The Xbox 360/Xbox Live Report: Part One Feature - The Next Level

The Xbox 360/Xbox Live Report: Part One

Lock-ups, loading times, sexy curves, and bears oh my!

Article by Ross Fisher (Email)
December 14th 2005, 01:50AM
 

Preface: A Brief History in Fandom
This is where the reviewer strokes his Xbox inappropriately

Before I dive into this review, I want to say here and now, that not only did I not have faith in the original Xbox; I was there at E3 with the original "duke" controllers laughing my silly fat head off. I truly believed that the Gamecube was going to stomp all over that "black brick." So I wasn't there at the Xbox launch. In fact, it wasn't until I saw how jaw-droppingly, delicious Panzer Dragoon Orta looked that I started to take the Xbox seriously. I wouldn't be writing this today if it wasn't for my then broke roommate's subtle "encouragement."

My first Xbox game was Halo. I was not impressed. In fact, I thought reviewers must have been smoking something to find this green guy in a suit more engaging than Half-Life. Then I played some co-op, my opinion got a little better. Then almost six months later, I finally got a 4-player game of deathmatch going. My opinion was forever cemented: "This game totally rocks!"

With every passing game, my Xbox slowly became not only my primary console-gaming fix, but my favorite system of all time. And my purple Gamecube became the little lunchbox with no games to play. I remember practically begging the PR folks at Microsoft in order to get into play some Halo 2 multiplayer at E3. (I did!) I don't remember even stopping to check out The Legend of Zelda: Wind Waker when it finally made its E3 appearance.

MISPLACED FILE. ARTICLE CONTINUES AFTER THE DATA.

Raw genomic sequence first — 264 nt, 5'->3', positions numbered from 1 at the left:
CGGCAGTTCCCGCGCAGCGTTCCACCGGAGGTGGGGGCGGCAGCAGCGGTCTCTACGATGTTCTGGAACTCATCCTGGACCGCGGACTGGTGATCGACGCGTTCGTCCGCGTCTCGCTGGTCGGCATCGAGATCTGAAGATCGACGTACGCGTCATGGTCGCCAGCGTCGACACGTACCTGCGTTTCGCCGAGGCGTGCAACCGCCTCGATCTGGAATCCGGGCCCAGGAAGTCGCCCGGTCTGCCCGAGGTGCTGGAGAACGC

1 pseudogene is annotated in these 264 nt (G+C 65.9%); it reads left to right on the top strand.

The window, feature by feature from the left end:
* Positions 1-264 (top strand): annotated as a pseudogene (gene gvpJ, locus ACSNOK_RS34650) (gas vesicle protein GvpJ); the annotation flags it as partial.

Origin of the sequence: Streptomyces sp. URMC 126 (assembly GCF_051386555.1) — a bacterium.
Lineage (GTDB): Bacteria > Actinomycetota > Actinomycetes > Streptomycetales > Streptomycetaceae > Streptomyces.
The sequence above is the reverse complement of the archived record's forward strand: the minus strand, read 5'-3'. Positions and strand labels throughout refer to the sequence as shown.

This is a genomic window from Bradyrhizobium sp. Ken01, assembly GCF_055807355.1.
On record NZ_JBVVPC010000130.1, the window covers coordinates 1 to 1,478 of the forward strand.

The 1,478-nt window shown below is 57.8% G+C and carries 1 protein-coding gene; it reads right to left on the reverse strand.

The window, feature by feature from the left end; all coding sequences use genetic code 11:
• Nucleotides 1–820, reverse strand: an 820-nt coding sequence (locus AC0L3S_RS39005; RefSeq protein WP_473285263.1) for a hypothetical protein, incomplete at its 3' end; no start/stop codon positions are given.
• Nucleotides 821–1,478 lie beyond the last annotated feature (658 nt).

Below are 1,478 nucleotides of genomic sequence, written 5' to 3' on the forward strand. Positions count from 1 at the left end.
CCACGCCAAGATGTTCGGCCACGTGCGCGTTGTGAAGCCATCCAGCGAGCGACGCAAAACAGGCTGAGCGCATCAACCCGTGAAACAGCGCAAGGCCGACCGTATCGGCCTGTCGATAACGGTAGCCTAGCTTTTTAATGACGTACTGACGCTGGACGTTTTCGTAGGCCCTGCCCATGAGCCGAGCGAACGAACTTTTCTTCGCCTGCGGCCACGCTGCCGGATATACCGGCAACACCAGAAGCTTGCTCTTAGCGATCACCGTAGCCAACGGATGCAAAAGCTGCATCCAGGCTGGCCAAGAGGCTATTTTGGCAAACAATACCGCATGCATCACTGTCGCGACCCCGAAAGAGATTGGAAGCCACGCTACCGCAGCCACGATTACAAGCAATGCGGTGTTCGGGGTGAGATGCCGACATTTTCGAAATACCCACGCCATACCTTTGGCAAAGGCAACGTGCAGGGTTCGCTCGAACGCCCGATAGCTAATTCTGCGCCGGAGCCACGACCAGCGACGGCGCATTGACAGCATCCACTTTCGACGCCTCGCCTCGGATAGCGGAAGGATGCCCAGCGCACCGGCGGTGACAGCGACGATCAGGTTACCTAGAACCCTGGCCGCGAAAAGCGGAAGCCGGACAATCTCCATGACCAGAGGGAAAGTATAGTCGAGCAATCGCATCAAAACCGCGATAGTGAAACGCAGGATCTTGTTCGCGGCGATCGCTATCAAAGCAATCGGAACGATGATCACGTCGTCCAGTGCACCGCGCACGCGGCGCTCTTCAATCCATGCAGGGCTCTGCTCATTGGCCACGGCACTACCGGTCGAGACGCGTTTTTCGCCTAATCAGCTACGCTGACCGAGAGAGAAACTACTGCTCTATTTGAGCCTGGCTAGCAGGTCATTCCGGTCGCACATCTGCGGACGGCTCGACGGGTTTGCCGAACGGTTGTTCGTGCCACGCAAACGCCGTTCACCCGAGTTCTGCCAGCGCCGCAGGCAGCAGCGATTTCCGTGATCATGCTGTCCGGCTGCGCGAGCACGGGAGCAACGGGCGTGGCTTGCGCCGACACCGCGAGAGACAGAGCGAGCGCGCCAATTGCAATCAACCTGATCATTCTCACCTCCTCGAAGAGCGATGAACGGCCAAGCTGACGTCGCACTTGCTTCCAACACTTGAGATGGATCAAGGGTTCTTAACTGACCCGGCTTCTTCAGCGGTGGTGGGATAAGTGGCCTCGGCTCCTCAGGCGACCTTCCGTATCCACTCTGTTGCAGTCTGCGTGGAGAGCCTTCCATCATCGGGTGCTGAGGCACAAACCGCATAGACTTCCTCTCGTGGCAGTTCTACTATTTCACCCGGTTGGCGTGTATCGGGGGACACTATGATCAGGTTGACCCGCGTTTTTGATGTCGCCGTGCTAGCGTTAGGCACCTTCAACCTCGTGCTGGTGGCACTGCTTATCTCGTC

Along the way, some amazing gaming moments were delivered to my TV by the big black behemoth. I still can't forget how The Chronicles of Riddick dripped pure dark and dank prison all over my apartment, or how Amped 2 let me zip down the side of a snow covered mountain in New Zealand. We've come so far these last four years, but in the end I look back at this generation as merely a "hint" of what was yet to come.


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